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Oh, the Sioux tribe members had a very interesting "comment" to make about their portrayal in Dances with Wolves, so let me use that story to answer your question.
First, it's important to realize that Dances with Wolves is what is known as a "Revisionist Western." That just means the Native Americans are seen in a positive light while the United States soldiers are seen in a negative light. This is absolutely so in the context of this film. The Sioux tribe members are brave and compassionate while the soldiers (even Dunbar when he considered himself a soldier) are cowardly and coldhearted.
John Dunbar makes a journey from cowardliness to bravery through his association and acceptance into the Sioux tribe. The film was so well done, received so many awards, and went such a long way in improving the consideration of Native American tribes, that the Sioux tribe actually accepted Kevin Costner (the main actor and director) into the Sioux Nation as an honorary member. If that's not a "comment" on the that particular media portrayal, then I don't know what is!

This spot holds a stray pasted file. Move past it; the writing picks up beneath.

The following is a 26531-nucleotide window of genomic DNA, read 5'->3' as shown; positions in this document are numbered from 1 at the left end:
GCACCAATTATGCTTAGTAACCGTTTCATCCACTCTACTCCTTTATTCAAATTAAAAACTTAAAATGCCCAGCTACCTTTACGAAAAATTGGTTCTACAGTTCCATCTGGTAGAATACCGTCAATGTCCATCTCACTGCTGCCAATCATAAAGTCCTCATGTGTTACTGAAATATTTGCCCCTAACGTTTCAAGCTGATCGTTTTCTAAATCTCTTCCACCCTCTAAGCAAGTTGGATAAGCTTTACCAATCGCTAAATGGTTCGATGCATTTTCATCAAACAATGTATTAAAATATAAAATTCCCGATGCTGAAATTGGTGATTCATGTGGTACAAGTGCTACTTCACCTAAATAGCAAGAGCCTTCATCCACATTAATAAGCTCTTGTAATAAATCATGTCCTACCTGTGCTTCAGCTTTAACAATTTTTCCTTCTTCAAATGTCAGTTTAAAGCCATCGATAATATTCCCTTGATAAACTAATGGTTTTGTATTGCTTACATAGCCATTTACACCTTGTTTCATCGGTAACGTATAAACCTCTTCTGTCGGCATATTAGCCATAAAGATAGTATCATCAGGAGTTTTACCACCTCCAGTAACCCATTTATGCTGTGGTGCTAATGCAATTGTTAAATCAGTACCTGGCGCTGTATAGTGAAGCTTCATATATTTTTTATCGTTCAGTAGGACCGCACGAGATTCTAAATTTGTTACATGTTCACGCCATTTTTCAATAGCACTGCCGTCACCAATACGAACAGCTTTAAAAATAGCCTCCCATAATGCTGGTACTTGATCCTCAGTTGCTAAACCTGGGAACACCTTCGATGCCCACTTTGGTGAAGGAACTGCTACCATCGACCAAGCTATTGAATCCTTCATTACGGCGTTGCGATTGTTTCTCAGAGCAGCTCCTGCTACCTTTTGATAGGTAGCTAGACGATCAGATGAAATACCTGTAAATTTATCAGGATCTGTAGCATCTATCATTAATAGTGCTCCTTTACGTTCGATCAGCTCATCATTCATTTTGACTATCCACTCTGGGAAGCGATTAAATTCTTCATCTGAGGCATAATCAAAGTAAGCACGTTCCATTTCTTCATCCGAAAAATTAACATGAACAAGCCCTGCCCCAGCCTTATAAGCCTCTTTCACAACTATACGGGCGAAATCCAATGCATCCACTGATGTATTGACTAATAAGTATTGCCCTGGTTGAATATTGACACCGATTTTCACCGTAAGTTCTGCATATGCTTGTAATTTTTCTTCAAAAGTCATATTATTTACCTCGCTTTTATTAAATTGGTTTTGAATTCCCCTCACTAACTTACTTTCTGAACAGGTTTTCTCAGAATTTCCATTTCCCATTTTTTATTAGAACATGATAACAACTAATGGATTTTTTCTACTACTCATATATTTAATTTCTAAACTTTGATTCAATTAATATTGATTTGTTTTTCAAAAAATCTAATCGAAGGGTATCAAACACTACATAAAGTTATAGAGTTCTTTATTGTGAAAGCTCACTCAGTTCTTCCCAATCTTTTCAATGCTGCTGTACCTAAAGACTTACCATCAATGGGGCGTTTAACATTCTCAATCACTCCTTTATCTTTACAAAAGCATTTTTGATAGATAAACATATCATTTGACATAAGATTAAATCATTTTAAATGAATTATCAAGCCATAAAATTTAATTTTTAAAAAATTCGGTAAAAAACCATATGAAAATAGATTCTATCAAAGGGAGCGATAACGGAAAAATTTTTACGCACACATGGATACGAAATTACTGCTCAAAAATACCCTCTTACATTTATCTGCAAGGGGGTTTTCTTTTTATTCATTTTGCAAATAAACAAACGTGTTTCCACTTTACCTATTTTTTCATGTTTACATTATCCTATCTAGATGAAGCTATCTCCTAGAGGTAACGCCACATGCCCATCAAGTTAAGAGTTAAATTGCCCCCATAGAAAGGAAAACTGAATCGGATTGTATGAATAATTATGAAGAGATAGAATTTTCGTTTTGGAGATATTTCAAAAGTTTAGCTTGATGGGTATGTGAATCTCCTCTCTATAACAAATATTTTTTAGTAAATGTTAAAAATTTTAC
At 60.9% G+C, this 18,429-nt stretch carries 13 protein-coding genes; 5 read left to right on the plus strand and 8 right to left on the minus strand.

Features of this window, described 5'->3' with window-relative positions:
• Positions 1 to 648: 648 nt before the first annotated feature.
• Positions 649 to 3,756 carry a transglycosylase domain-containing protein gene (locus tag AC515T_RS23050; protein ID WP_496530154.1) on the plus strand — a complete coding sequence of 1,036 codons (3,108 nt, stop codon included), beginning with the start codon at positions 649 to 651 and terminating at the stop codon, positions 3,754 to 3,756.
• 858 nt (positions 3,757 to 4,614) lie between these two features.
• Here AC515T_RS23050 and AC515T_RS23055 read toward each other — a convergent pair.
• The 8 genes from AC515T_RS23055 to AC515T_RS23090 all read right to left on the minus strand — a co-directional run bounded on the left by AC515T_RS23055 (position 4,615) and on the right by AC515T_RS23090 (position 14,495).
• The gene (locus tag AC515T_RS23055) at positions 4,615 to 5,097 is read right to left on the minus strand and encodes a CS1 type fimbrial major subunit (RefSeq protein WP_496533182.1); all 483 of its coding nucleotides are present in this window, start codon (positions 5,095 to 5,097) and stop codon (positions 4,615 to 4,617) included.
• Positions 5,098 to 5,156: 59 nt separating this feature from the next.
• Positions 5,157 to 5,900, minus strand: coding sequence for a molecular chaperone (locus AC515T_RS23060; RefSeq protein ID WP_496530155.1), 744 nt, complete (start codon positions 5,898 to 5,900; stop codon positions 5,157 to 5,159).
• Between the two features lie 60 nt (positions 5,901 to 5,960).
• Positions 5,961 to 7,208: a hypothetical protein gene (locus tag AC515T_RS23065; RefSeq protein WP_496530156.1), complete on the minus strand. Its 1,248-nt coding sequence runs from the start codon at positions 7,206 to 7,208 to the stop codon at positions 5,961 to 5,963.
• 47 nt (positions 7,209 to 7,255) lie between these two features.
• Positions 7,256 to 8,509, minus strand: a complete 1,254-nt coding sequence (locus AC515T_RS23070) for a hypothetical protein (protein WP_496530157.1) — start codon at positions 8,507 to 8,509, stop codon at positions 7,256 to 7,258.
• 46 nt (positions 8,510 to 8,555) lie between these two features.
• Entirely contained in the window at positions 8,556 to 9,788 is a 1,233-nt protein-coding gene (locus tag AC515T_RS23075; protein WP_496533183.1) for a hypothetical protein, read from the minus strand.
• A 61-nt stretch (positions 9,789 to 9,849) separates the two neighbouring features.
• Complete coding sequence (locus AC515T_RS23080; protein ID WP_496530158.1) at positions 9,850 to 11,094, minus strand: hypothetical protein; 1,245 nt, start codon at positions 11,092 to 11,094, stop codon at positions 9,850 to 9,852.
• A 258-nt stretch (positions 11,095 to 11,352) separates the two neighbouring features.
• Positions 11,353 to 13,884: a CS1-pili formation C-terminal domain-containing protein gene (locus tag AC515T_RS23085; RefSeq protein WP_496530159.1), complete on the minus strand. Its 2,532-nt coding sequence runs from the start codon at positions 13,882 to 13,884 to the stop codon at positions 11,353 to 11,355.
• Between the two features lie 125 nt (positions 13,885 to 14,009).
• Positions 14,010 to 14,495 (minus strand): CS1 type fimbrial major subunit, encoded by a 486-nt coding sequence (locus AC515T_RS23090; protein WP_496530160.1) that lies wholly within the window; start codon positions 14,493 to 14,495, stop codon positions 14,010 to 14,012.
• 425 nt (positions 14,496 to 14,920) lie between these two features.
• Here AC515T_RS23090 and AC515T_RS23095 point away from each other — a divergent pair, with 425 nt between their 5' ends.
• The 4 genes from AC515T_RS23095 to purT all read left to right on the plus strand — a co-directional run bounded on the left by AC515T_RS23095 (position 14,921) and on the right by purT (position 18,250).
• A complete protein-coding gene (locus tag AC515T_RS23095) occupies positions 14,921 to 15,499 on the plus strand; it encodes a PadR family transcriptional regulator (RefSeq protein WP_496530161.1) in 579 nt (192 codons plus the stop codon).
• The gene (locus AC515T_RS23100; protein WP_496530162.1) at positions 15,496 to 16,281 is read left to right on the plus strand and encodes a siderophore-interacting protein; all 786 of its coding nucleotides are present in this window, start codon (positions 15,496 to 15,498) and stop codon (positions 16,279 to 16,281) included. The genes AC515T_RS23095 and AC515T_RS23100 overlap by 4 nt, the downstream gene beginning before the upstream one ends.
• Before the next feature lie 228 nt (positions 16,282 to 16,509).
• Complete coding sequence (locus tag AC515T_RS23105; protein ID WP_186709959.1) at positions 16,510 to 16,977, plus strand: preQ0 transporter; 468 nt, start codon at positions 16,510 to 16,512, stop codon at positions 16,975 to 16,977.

In regards to your question, also consider that any "Traditional Western" film would probably have negative comments from Native Americans associated with it. This is because, in these films, the Native Americans were usually seen as disgraceful villains.
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